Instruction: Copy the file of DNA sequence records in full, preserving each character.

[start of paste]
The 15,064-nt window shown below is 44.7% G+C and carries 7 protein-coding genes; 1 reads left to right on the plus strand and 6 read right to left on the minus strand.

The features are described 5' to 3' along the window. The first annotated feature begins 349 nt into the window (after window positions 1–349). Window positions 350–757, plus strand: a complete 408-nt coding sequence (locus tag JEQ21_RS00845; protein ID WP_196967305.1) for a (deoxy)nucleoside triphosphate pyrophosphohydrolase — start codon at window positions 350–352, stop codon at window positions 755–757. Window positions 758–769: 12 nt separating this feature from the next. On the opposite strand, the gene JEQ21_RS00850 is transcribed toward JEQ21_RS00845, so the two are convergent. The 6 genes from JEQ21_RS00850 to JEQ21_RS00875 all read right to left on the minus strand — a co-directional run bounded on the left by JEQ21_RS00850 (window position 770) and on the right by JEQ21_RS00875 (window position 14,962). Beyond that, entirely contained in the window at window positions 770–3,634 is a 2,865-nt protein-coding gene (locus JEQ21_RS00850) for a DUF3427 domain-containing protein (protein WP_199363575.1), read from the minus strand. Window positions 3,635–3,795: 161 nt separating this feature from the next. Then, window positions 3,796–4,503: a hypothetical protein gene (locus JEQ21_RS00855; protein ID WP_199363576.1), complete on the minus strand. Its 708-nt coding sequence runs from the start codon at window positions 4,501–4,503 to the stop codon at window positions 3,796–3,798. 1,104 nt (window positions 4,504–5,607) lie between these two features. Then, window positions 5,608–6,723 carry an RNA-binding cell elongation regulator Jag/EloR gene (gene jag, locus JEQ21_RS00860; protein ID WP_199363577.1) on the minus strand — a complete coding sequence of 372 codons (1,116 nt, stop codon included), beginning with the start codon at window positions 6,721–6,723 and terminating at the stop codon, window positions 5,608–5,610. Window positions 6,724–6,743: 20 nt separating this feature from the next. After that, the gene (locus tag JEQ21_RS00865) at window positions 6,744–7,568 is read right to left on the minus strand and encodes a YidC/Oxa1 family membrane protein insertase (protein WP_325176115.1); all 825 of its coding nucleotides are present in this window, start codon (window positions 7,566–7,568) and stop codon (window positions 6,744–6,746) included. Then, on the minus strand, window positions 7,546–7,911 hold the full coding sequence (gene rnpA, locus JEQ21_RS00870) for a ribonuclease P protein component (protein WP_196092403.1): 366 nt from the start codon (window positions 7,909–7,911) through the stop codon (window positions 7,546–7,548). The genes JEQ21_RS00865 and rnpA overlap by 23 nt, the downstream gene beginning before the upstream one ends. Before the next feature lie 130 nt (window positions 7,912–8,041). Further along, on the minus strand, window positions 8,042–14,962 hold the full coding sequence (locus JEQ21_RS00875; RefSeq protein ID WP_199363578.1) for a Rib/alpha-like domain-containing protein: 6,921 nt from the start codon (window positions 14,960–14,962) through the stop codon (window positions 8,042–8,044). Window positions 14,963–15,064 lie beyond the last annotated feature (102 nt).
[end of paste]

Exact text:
The 15,064-nt window shown below is 44.7% G+C and carries 7 protein-coding genes; 1 reads left to right on the plus strand and 6 read right to left on the minus strand.

The features are described 5' to 3' along the window. The first annotated feature begins 349 nt into the window (after window positions 1–349). Window positions 350–757, plus strand: a complete 408-nt coding sequence (locus tag JEQ21_RS00845; protein ID WP_196967305.1) for a (deoxy)nucleoside triphosphate pyrophosphohydrolase — start codon at window positions 350–352, stop codon at window positions 755–757. Window positions 758–769: 12 nt separating this feature from the next. On the opposite strand, the gene JEQ21_RS00850 is transcribed toward JEQ21_RS00845, so the two are convergent. The 6 genes from JEQ21_RS00850 to JEQ21_RS00875 all read right to left on the minus strand — a co-directional run bounded on the left by JEQ21_RS00850 (window position 770) and on the right by JEQ21_RS00875 (window position 14,962). Beyond that, entirely contained in the window at window positions 770–3,634 is a 2,865-nt protein-coding gene (locus JEQ21_RS00850) for a DUF3427 domain-containing protein (protein WP_199363575.1), read from the minus strand. Window positions 3,635–3,795: 161 nt separating this feature from the next. Then, window positions 3,796–4,503: a hypothetical protein gene (locus JEQ21_RS00855; protein ID WP_199363576.1), complete on the minus strand. Its 708-nt coding sequence runs from the start codon at window positions 4,501–4,503 to the stop codon at window positions 3,796–3,798. 1,104 nt (window positions 4,504–5,607) lie between these two features. Then, window positions 5,608–6,723 carry an RNA-binding cell elongation regulator Jag/EloR gene (gene jag, locus JEQ21_RS00860; protein ID WP_199363577.1) on the minus strand — a complete coding sequence of 372 codons (1,116 nt, stop codon included), beginning with the start codon at window positions 6,721–6,723 and terminating at the stop codon, window positions 5,608–5,610. Window positions 6,724–6,743: 20 nt separating this feature from the next. After that, the gene (locus tag JEQ21_RS00865) at window positions 6,744–7,568 is read right to left on the minus strand and encodes a YidC/Oxa1 family membrane protein insertase (protein WP_325176115.1); all 825 of its coding nucleotides are present in this window, start codon (window positions 7,566–7,568) and stop codon (window positions 6,744–6,746) included. Then, on the minus strand, window positions 7,546–7,911 hold the full coding sequence (gene rnpA, locus JEQ21_RS00870) for a ribonuclease P protein component (protein WP_196092403.1): 366 nt from the start codon (window positions 7,909–7,911) through the stop codon (window positions 7,546–7,548). The genes JEQ21_RS00865 and rnpA overlap by 23 nt, the downstream gene beginning before the upstream one ends. Before the next feature lie 130 nt (window positions 7,912–8,041). Further along, on the minus strand, window positions 8,042–14,962 hold the full coding sequence (locus JEQ21_RS00875; RefSeq protein ID WP_199363578.1) for a Rib/alpha-like domain-containing protein: 6,921 nt from the start codon (window positions 14,960–14,962) through the stop codon (window positions 8,042–8,044). Window positions 14,963–15,064 lie beyond the last annotated feature (102 nt).